Dad’s Pizza is the best
Saturday night growing up with dad was always special. Pizza night, not just any pizza, but his homemade pizza for which he had a passion and a talent. We never found its equal outside the home. When it was ready, dad would shout through the house for us to come down. If we didn’t ASAP he would not be too pleased.
It was all about timing, not least of all the minute we were all sat, the pizza would emerge from the Aga, and Frank Sinatra’s “It’s Nice to Go trav’ling” would start on the CD player. He lit candles, in fact he did everything, and the moment the words “get my slippers, make a pizza” came on we were allowed to attack his masterpiece of the week. Between bites, dad put the next one in the oven as they were consumed with ferocity and increasing hunger. Dad wrote and photographed the following for this blog:
Dad’s basic pizza
Bernard Shaw said that the greatest love is the love of food. I’d narrow that down a bit to the greatest love being the love of pizza, that is, of course, the love of homemade pizza, not ‘buy in a box pizza’.
There’s something satisfying about making things yourself rather than getting it off the shelf. Making a pizza from scratch, pizza dough and all, is just that, even if you mess it up, which I have many times.
Anyway, here’s the way I make a pizza:
Ingredients:Makes 4 large pizzas.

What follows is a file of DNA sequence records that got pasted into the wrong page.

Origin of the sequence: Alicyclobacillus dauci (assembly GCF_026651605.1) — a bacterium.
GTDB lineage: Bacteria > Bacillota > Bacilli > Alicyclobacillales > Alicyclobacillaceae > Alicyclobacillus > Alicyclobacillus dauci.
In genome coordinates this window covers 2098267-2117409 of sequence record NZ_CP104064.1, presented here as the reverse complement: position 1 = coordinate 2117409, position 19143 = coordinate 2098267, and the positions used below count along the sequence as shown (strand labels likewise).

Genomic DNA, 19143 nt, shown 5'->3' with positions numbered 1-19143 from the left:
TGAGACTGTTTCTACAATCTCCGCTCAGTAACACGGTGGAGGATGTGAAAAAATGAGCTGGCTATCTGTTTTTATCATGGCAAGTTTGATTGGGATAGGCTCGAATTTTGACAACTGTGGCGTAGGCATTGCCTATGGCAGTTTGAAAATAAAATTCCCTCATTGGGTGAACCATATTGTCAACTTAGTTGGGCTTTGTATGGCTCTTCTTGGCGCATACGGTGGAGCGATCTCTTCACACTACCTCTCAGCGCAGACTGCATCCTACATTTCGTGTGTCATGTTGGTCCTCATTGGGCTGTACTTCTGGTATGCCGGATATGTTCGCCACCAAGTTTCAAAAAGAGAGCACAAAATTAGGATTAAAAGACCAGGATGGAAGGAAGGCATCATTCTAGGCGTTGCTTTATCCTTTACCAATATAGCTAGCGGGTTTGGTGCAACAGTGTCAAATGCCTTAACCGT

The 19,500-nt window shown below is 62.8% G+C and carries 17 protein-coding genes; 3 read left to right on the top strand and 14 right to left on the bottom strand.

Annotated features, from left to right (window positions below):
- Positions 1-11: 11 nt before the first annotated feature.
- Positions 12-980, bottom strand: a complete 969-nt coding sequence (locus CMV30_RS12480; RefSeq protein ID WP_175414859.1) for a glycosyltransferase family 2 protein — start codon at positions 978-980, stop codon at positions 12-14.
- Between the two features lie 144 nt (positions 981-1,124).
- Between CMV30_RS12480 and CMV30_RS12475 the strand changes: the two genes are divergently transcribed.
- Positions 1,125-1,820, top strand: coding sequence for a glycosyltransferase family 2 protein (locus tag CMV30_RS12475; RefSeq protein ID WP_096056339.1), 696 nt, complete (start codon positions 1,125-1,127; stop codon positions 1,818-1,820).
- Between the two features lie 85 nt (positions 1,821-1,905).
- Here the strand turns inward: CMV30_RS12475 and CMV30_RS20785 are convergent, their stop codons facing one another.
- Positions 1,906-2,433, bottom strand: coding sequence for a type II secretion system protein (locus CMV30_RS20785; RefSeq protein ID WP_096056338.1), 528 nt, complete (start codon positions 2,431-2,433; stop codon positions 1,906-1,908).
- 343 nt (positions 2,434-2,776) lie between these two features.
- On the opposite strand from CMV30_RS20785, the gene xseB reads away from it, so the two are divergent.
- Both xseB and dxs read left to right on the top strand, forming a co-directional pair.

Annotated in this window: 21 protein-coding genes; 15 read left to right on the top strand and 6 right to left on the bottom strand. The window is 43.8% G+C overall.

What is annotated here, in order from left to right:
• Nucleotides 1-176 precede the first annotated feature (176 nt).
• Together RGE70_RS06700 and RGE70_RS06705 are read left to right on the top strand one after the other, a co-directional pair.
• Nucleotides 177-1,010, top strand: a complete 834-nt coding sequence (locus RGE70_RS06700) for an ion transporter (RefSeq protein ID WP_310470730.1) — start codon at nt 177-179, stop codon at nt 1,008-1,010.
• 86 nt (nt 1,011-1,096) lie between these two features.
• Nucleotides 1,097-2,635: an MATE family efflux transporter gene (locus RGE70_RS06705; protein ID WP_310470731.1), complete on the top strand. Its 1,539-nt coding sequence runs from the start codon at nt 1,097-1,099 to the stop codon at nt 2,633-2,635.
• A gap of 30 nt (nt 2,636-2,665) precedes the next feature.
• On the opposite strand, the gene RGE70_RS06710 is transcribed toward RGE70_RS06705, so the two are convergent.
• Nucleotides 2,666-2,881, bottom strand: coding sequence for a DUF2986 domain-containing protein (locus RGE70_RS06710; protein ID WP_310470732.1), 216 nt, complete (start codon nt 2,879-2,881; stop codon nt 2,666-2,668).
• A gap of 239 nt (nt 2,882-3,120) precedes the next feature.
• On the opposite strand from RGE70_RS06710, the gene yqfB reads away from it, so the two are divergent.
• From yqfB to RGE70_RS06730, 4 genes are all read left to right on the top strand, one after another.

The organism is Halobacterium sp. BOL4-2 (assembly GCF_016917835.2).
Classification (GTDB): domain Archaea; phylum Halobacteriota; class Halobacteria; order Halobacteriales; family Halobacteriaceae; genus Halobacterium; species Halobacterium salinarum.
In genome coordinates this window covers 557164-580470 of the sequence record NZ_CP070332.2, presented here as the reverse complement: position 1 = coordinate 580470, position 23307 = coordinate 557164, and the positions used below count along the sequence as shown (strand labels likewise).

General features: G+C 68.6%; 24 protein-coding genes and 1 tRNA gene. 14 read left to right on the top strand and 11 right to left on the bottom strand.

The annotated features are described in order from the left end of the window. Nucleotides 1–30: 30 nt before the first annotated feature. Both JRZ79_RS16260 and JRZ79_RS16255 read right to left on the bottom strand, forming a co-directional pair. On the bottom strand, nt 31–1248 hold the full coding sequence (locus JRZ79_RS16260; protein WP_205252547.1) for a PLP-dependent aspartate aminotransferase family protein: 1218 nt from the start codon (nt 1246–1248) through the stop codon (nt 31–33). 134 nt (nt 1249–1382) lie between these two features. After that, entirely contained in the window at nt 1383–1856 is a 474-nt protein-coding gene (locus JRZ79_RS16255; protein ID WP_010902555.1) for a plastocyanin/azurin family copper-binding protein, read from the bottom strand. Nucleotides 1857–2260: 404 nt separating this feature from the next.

For the dough
1 lb 2 oz of white flour. Funnily, I find the cheapest is best.
1 sachet of fast acting yeast
About 10 fl oz of ‘baby bath’ temperature water
A pinch of sugar (what you can ‘pinch’ between your thumb and first 2 fingers) A splash of olive oil (quick tilt of the bottle)
Tin of chopped tomatoes blended in a mixer or hand mixed and mashed with garlic and salt to taste
Pinch dried chilli flakes
Squirt of tomato paste or even better, dried tomatoes
1 ball of mozzarella per pizza.
Pepperoni or chorizo slices
Dried or fresh oregano
Making the dough
Knead the dough ingredients into a dough ball. You can do this by hand or use a mixer with a dough hook. Make sure you add the water slowly (not all in one go) to the dry ingredients until they come together into a nice ball. Do not add salt to the dough as it stops the yeast from acting. The sugar helps it to act.
Leave the dough ball in a covered bowl in a warmish (not hot) place. Outside in the shade on a sunny summer’s day is perfect. Leave for 45 mins and then move the bowl to a cool place for 30 mins.
Push down the now (hopefully) risen dough, remove from bowl, shape into a ball and divide into four smaller balls.
Preparing the pizza
The great and late Keith Floyd always used to say that you should not overload a pizza with too many toppings as it turns it into a dustbin. Think of the dough as a canvas and paint it discreetly i.e. ‘less is more’ and all that zen jazz.
Spread the dough out on a bread board by hand or with a rolling pin until its thin but not too thin. To prevent it sticking and ending all over the floor, I put some medium cornmeal on the board and then it slides off easily when you put it the oven. Also, I put some flour on my hands or the rolling pin.
Spread the tomato sauce on the dough, leaving a clear edge all around for picking up purposes. Adds a nice crunch too. Then put your toppings on top, remembering what Keith Floyd said, and drizzle olive oil over it.
Place into your hot oven. Think wood fired oven here even if you haven’t got one. An Aga is the next best thing. Check from time to time until the edges are golden brown and then remove and scatter basil leaves as desired.
Put Frank Sinatra’s “It’s very nice to go travelling’” on and when he sings the line at the very end that goes “Make a pizza” start finishing the next pizza, as the first one will last but a moment.
Tip – prepare all 4 doughs and just add the toppings when ready.